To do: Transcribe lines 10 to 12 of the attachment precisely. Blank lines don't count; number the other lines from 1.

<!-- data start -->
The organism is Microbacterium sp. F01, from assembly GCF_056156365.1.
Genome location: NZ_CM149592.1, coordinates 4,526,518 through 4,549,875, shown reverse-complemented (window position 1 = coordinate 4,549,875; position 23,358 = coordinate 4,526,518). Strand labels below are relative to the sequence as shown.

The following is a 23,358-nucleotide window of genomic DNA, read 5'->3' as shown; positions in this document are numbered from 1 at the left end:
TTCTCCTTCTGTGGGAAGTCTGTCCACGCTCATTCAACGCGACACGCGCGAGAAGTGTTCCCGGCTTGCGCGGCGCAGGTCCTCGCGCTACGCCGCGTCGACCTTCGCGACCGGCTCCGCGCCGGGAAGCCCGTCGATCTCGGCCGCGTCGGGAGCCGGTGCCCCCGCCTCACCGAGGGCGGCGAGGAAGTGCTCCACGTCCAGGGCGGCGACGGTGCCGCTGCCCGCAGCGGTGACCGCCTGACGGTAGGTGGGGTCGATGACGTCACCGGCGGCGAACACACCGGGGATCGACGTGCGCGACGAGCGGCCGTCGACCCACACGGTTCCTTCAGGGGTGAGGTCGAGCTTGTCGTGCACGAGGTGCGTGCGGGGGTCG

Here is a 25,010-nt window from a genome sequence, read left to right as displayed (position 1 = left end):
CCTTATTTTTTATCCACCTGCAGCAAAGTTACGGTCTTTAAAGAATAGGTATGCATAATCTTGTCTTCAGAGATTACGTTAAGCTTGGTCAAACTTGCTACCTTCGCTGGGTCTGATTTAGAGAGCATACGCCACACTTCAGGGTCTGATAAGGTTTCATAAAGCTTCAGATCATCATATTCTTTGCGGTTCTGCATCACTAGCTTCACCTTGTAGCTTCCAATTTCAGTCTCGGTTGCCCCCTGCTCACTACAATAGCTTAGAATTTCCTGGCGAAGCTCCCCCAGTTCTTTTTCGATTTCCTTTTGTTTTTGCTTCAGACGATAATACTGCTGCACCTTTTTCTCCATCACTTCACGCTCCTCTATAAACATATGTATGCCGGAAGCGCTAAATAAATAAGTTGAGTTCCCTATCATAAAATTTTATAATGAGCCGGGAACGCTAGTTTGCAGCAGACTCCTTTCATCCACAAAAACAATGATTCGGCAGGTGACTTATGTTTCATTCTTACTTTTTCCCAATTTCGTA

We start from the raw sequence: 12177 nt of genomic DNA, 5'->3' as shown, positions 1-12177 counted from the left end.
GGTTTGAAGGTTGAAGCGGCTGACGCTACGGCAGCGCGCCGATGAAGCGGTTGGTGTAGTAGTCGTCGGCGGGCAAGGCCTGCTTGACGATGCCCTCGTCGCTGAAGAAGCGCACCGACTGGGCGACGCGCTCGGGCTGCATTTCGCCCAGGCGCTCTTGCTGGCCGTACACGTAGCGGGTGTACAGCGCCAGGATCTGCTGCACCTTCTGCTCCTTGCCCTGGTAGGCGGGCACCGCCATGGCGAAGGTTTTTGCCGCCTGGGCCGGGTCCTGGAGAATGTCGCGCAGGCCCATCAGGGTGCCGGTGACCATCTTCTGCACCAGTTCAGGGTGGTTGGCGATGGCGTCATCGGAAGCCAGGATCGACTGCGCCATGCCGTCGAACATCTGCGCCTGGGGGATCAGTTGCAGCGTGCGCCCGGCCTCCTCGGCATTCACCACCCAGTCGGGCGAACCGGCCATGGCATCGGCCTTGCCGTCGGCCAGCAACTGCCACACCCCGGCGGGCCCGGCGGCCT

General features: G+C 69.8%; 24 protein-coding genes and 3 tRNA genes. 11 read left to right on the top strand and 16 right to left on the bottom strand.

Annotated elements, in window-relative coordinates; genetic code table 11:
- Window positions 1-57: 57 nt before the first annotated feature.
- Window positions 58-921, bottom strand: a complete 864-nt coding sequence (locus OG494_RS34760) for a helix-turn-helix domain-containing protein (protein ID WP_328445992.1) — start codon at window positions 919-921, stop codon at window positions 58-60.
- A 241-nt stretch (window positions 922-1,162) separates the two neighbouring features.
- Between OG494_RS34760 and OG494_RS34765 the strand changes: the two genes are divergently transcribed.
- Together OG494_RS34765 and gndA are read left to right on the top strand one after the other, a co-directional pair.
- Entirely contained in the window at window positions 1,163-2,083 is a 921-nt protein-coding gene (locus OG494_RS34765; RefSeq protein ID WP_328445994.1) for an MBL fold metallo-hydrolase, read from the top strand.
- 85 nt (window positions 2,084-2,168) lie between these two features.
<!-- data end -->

Annotated elements, in window-relative coordinates; genetic code table 11:
- Window positions 1-57: 57 nt before the first annotated feature.
- Window positions 58-921, bottom strand: a complete 864-nt coding sequence (locus OG494_RS34760) for a helix-turn-helix domain-containing protein (protein ID WP_328445992.1) — start codon at window positions 919-921, stop codon at window positions 58-60.